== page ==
Seattle to permanently close 20 miles of streets to traffic so residents can exercise on them

SEATTLE -- Seattle will keep 20 miles of streets closed as part of its Stay Healthy Streets program, the mayor announced.

The Stay Healthy Streets program launched on April 17 to "meet livability and sustainability values." The initial program closed 2.5 miles as a measure to create pedestrian-friendly street access during closures due to the coronavirus pandemic.

The success of that pilot program led to Seattle closing 15 miles of streets for recreational exercise. Now, the city is closing 20 miles of road permanently, with plans to add an additional three miles as well as bike access.

“We are in a marathon and not a sprint in our fight against COVID-19,” said Seattle Mayor Jenny Durkan. “As we assess how to make the changes that have kept us safe and healthy sustainable for the long term, we must ensure Seattle is rebuilding better than before.”

"Stay Healthy Streets are an important tool for families in our neighborhoods to get outside, get some exercise and enjoy the nice weather. Over the long term, these streets will become treasured assets in our neighborhoods.”

The city acknowledges the significant impact that the closure will make to transit capacity, but the Mayor believes that the benefits will outweigh any drawbacks. The program will look to connect with parks and other public spaces, creating direct and easy access for safe outdoor recreation.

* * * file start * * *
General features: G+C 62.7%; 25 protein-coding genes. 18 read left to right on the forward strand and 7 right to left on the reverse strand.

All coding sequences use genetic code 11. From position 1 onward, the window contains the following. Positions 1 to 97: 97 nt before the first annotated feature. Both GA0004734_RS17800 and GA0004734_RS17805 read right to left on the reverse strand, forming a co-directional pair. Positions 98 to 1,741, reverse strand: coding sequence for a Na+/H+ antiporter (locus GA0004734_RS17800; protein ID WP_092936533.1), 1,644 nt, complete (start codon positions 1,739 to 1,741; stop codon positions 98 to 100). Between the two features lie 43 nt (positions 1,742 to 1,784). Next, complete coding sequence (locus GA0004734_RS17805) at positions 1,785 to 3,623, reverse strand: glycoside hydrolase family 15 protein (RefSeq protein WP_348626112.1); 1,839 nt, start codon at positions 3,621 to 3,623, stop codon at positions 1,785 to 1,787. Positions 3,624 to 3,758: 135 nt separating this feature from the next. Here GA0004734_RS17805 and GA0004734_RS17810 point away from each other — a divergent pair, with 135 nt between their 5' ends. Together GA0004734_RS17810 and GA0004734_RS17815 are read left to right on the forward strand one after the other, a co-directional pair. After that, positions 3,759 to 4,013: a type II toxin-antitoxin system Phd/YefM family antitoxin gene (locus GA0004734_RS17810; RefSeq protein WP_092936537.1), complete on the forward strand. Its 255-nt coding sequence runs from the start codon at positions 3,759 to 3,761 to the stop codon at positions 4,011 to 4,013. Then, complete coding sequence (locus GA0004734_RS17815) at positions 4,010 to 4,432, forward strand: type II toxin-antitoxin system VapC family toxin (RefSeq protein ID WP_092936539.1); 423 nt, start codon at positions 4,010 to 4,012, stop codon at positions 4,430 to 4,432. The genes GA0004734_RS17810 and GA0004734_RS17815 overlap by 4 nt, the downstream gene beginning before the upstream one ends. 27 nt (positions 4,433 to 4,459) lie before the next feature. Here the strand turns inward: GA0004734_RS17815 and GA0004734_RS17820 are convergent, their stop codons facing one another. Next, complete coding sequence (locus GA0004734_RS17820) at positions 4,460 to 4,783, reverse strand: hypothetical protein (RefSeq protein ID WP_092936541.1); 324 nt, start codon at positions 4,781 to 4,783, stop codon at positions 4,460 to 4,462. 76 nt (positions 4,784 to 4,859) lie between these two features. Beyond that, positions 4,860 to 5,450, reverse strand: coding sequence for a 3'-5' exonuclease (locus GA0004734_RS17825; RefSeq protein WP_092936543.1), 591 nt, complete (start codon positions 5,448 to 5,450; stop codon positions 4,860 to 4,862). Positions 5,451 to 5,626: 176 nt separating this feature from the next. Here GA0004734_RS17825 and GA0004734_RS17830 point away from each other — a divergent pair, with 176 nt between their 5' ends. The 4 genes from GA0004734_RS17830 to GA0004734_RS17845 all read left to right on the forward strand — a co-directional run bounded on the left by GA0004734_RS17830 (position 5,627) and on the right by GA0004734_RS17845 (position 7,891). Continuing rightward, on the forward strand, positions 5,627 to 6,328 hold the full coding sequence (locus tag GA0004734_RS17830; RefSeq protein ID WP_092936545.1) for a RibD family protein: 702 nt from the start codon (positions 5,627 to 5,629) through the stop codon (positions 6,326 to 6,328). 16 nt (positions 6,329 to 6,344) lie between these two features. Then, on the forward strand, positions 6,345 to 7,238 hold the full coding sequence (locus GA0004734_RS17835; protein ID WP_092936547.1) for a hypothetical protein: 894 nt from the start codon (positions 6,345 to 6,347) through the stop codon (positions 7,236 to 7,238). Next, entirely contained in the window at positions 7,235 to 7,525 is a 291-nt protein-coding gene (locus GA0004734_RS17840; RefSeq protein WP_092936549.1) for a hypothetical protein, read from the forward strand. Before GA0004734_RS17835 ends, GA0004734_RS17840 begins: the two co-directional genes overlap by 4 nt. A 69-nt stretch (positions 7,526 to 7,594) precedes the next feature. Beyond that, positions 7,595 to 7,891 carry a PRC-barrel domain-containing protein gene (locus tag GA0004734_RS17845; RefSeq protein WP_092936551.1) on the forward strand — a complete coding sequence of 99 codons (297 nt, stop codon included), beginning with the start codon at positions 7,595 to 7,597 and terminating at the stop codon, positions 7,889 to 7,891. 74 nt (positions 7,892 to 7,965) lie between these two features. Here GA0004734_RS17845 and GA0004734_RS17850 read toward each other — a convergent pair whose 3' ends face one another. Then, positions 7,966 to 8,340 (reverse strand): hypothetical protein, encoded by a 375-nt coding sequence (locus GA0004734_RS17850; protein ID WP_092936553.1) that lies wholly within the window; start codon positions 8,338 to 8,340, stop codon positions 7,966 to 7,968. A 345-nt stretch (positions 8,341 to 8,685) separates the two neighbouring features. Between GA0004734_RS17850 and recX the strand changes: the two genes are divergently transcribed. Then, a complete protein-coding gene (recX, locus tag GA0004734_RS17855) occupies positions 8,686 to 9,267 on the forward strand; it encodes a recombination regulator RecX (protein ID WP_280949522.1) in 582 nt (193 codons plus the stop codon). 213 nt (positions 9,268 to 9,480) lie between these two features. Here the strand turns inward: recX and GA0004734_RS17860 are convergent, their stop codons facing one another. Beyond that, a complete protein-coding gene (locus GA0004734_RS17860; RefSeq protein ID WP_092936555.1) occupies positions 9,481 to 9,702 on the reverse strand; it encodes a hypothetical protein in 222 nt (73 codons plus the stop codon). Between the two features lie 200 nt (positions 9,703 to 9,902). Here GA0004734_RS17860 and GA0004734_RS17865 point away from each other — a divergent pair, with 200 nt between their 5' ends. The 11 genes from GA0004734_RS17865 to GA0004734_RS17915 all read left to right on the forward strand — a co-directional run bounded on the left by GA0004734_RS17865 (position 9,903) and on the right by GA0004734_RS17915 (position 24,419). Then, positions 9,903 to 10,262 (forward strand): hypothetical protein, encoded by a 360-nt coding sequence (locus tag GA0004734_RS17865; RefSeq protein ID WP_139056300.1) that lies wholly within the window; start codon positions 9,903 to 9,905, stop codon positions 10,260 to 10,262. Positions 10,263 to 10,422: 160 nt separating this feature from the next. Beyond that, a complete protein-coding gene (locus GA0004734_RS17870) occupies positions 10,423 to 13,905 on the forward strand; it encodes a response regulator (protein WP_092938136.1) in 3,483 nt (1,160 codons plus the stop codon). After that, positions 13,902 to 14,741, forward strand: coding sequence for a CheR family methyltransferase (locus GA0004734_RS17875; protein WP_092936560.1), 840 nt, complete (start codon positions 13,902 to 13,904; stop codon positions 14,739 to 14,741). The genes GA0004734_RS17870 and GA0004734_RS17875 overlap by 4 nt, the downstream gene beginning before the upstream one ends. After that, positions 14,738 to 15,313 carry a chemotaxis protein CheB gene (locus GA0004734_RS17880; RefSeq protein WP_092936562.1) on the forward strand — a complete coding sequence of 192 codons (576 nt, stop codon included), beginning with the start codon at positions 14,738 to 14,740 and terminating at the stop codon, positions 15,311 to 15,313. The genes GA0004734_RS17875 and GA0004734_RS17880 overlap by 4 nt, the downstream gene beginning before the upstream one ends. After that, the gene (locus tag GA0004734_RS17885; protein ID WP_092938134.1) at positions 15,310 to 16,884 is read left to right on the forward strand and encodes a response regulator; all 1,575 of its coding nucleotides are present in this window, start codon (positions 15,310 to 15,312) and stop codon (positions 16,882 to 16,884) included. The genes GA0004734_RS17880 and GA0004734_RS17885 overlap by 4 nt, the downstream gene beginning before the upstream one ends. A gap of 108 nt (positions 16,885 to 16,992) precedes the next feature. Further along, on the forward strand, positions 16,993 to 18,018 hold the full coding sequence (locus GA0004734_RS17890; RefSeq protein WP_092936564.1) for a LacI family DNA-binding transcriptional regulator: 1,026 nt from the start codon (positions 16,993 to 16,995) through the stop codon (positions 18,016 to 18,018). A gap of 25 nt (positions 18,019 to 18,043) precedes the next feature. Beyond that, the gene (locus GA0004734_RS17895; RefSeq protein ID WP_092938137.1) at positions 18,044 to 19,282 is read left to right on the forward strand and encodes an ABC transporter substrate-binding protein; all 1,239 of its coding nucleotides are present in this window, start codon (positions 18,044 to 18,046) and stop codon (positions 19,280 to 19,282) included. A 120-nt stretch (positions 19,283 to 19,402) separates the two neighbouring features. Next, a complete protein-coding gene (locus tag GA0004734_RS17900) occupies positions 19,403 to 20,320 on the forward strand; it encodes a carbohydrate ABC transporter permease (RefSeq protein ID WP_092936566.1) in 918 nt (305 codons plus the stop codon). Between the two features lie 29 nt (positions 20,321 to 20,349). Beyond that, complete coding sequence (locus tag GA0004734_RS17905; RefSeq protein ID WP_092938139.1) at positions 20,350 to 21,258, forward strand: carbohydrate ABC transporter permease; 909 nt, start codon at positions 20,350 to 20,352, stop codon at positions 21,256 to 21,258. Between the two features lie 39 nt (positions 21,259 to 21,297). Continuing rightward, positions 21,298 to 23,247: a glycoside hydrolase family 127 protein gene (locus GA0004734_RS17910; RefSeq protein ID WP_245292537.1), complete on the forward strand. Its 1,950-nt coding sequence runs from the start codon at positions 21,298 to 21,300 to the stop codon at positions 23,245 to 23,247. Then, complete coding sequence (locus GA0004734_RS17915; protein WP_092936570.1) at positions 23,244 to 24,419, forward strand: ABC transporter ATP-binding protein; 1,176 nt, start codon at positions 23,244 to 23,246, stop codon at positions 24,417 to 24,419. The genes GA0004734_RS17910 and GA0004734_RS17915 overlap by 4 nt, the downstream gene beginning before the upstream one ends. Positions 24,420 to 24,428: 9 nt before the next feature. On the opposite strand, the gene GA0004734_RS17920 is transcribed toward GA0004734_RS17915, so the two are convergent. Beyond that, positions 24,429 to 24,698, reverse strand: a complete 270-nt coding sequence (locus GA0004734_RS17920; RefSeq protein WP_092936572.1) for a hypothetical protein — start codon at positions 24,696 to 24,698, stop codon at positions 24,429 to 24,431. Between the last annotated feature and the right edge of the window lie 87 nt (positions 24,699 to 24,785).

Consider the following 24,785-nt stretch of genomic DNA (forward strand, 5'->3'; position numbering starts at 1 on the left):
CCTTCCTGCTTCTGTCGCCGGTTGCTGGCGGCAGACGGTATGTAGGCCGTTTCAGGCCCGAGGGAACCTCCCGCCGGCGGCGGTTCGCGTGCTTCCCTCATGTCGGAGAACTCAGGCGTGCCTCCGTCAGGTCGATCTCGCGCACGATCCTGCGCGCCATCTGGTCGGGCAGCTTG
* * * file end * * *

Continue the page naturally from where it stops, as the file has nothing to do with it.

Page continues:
The first expansion will be made in Rainer Valley from Mount Baker to Columbia City and Othello, per the Seattle Department of Transportation blog.

“Just like we must each adapt to a new normal going forward, so, too, must our city and the ways in which we get around,” said Sam Zimbabwe, Seattle Department of Transportation Director.

“That is why we’re announcing a nimble, creative approach towards rapidly investing in a network of places for people walking and people biking of all ages and abilities and thinking differently about our traffic signals that make pedestrians a greater priority. Despite the many challenges we face, 2020 will remain a year of thoughtful, forward progress as we build a safer, more livable Seattle for all.”

Seattle has set a curfew of 8 p.m. on parks to discourage congregating and any chance to infringe on social distancing protocols. As part of encouraging social distancing, Seattle is also running a "keep it moving" campaign, meaning that parks and public spaces are for "running, walking and biking."

Citizens have been taking advantage of the parks to host BBQs, bonfires and beach parties, among other activities that ignore social distancing.

“This weekend is Mother’s Day and I want to remind everyone – the best thing you can do for your mother or grandmother is stay home. Please do not gather at our parks” said Mayor Durkan. “We are not out of the woods, and we owe it to our moms and grandmas to fight COVID-19 with the only tool we have: social distancing.”

Washington state has had more than 16,000 coronavirus cases, along with almost 900 deaths. King County, of which Seattle is a part, has had more than 6,800 cases, but more than half the state's deaths -- at 480.